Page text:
371. Memorandum From the Assistant Secretary of State for Far Eastern Affairs (Hilsman) to the Secretary of State1
- The Situation in South Viet-Nam
The over-all situation in South Viet-Nam is a matter of serious concern. There are a number of reasons for this-in the wake of the November 1 coup there has inevitably been considerable confusion and disorganization as the new leaders have begun to shape the Government to their liking; the military situation, particularly in the delta, has deteriorated because of a high level of Viet-Cong activity against a background of Government reorganization of its own military efforts. Nevertheless, the new Government appears to recognize the problems confronting it and seems eager to seek our advice and assistance. The generals have moved, although slowly, toward bringing increased civilian influence into the Government, and they appear to recognize the vital importance of working out an effective resolution of their serious economic problems.[Page 720]
The Government announced on December 19 the appointment to a civilian Council of Sages of 60 persons, including a number of non-Communist oppositionists to the Diem Government. The terms of reference and effective powers of the Council are still unknown, but, if the new Government gives it an effective voice in the direction of national policy, it could represent a considerable step forward. Otherwise, the generals who led the coup still seem to be working together in reasonable harmony, although it cannot yet be said that they have effectively coped with the problem of reorganizing the Government in a fashion calculated to inspire increasing national support. Whether they will succeed in doing so is the central question which now confronts us in Viet-Nam.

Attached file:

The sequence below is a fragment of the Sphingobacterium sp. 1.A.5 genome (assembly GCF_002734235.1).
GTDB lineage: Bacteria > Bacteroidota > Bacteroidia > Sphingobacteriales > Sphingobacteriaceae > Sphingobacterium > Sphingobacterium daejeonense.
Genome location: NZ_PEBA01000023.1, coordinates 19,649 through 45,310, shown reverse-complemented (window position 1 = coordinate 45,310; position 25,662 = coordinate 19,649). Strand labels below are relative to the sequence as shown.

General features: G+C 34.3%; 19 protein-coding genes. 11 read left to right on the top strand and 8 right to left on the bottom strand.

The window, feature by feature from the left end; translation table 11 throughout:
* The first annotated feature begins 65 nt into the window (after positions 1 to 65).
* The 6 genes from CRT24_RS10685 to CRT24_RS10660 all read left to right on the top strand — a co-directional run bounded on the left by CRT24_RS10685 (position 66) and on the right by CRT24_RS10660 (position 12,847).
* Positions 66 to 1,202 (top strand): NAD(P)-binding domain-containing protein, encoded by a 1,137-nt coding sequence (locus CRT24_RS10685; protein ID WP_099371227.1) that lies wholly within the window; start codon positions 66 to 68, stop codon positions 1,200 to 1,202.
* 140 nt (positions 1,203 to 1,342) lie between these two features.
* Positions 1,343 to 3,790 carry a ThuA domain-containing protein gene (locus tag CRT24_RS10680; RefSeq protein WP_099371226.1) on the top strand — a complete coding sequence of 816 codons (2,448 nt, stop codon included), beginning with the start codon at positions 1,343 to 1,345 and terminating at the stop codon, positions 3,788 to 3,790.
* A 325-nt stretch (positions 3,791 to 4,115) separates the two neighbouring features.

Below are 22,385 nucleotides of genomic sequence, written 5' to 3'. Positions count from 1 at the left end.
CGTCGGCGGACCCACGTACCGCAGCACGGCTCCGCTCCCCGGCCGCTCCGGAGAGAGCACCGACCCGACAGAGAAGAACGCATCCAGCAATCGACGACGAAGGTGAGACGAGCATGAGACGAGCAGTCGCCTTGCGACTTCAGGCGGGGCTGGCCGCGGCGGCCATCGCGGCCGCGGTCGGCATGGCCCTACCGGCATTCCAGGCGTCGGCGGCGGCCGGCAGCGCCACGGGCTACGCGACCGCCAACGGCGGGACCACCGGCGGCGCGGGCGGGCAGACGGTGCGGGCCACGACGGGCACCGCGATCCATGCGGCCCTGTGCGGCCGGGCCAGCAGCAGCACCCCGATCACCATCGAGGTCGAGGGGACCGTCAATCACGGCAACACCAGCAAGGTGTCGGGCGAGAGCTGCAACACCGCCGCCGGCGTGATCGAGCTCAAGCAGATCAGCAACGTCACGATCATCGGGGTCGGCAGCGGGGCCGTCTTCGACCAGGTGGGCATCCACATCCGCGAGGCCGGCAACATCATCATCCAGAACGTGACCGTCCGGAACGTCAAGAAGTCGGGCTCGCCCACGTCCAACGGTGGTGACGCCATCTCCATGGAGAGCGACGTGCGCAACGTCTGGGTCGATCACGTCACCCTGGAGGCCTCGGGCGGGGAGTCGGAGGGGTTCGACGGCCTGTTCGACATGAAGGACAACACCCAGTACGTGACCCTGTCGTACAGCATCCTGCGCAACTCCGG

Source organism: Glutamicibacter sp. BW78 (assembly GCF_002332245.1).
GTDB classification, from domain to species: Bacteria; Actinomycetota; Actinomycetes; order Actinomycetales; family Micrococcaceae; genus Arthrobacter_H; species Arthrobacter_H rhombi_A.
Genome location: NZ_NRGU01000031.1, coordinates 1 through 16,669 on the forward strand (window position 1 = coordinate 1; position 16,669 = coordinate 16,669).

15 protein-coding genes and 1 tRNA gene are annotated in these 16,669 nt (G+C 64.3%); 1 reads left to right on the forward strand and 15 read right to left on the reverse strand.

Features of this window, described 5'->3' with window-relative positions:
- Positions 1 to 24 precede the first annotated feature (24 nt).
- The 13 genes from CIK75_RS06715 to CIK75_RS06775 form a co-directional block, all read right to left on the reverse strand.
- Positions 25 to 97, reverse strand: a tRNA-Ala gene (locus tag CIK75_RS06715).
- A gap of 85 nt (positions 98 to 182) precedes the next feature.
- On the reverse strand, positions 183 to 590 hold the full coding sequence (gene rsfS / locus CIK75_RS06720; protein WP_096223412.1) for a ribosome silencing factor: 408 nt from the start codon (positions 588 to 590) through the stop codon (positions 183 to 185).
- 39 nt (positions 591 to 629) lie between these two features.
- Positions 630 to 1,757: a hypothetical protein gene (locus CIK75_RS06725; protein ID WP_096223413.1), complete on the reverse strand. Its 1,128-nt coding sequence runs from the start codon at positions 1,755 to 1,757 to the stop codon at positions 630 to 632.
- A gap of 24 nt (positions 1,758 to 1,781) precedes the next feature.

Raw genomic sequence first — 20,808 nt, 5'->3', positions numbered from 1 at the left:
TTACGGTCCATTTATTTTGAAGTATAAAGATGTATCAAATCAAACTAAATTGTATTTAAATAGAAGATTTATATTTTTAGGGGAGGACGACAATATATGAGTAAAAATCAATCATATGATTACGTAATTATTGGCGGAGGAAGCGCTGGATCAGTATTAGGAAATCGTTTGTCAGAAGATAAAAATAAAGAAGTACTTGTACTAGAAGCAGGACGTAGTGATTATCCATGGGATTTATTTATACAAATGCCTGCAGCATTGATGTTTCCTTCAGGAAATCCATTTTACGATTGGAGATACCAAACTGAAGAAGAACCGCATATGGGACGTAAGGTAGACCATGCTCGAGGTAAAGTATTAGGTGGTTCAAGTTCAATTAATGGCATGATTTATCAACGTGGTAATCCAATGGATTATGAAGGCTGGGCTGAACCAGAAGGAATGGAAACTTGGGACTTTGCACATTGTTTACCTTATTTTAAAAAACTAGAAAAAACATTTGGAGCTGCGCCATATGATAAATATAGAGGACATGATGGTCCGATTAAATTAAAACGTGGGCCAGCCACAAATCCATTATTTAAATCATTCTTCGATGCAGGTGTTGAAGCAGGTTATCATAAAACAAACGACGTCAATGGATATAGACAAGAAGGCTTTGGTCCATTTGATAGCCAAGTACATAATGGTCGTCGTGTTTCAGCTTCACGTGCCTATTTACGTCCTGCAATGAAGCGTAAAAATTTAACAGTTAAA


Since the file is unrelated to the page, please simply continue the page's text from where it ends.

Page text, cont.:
The Viet Cong took advantage of the confusion following the November 1 coup to step up their attacks on strategic hamlets, particularly in the delta area. The number of attacks carried out by the Viet Cong has now dropped to pre-coup levels, but the capability for increased activity on their part remains unimpaired. The confusion attending the Government's reassignment and replacement of virtually all province chiefs and many district chiefs clearly affected its ability to respond effectively to the increased Viet Cong activity. However, the level of Government military action against the Viet Cong has increased to some extent and is reflected in an improved ratio of Viet Cong killed in action as opposed to Government killed in action (from 2-1 to 4-1).
The important military question now confronting us is whether the Government, with our assistance, can effectively concentrate its effort in the delta area in a manner capable of overcoming the Viet Cong threat.
We have embarked upon extensive joint talks with the Vietnamese Government, centering mainly on the aid program, but covering a wide range of economic problems. Carl Kaysen is now in Viet-Nam to guide these discussions. The question which confronts us here is whether the Government can attack its major economic problems in a constructive way thus improving mobilization of its economic resources in support of the war effort and the peace to follow.
- Source: Department of State, Vietnam Working Group Files: Lot 67 D 54, POL 1 General Political. Secret. Drafted by Joseph W. Neubert, Koren, Conlon, and Montgomery and signed by Hilsman. A note on the source text indicates that Rusk saw this memorandum.↩